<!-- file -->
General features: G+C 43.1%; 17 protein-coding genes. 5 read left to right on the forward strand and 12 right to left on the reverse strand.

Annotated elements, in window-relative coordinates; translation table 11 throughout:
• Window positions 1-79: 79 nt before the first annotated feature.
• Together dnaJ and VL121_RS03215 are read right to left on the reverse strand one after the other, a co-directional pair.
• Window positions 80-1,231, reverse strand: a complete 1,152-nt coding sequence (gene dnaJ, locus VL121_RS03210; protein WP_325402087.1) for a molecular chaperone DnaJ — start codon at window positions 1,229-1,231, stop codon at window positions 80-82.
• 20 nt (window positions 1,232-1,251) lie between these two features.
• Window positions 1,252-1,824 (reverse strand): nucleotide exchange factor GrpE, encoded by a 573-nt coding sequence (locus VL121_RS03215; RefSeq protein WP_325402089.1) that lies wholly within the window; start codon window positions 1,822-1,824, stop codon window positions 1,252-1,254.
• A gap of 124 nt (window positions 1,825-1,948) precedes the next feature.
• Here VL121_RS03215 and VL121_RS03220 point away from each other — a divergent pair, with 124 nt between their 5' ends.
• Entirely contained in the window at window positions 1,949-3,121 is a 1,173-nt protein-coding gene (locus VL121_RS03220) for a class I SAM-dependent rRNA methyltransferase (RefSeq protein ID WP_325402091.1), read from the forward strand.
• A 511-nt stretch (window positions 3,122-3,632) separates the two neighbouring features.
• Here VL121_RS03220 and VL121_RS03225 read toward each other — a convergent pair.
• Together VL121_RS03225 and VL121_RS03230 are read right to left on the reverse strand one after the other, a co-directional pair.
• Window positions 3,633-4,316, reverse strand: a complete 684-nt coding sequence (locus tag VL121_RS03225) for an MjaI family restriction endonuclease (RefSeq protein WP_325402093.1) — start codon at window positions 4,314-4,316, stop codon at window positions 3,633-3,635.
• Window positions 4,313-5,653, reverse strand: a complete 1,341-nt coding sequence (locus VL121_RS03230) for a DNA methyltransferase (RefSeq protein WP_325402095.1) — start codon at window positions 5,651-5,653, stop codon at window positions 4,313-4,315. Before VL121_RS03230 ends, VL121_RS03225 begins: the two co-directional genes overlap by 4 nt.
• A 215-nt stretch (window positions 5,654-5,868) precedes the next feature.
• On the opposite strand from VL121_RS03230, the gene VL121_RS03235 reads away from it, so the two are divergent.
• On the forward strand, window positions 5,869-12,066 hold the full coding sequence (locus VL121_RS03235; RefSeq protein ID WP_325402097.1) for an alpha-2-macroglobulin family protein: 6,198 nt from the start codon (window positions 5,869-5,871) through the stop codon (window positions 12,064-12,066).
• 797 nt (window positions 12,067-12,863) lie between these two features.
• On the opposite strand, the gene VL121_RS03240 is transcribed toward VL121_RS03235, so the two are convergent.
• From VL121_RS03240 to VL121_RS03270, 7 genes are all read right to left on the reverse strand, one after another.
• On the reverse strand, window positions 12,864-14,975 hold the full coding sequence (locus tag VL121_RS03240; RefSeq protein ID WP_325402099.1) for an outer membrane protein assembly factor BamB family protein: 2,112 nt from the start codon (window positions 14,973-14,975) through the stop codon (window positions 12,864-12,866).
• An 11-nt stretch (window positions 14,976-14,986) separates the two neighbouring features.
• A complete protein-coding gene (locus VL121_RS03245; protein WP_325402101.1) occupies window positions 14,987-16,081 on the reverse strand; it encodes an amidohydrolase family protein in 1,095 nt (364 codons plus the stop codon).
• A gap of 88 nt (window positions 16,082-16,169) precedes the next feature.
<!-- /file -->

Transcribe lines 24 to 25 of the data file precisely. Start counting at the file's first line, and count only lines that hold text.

• A complete protein-coding gene (locus VL121_RS03245; protein WP_325402101.1) occupies window positions 14,987-16,081 on the reverse strand; it encodes an amidohydrolase family protein in 1,095 nt (364 codons plus the stop codon).
• A gap of 88 nt (window positions 16,082-16,169) precedes the next feature.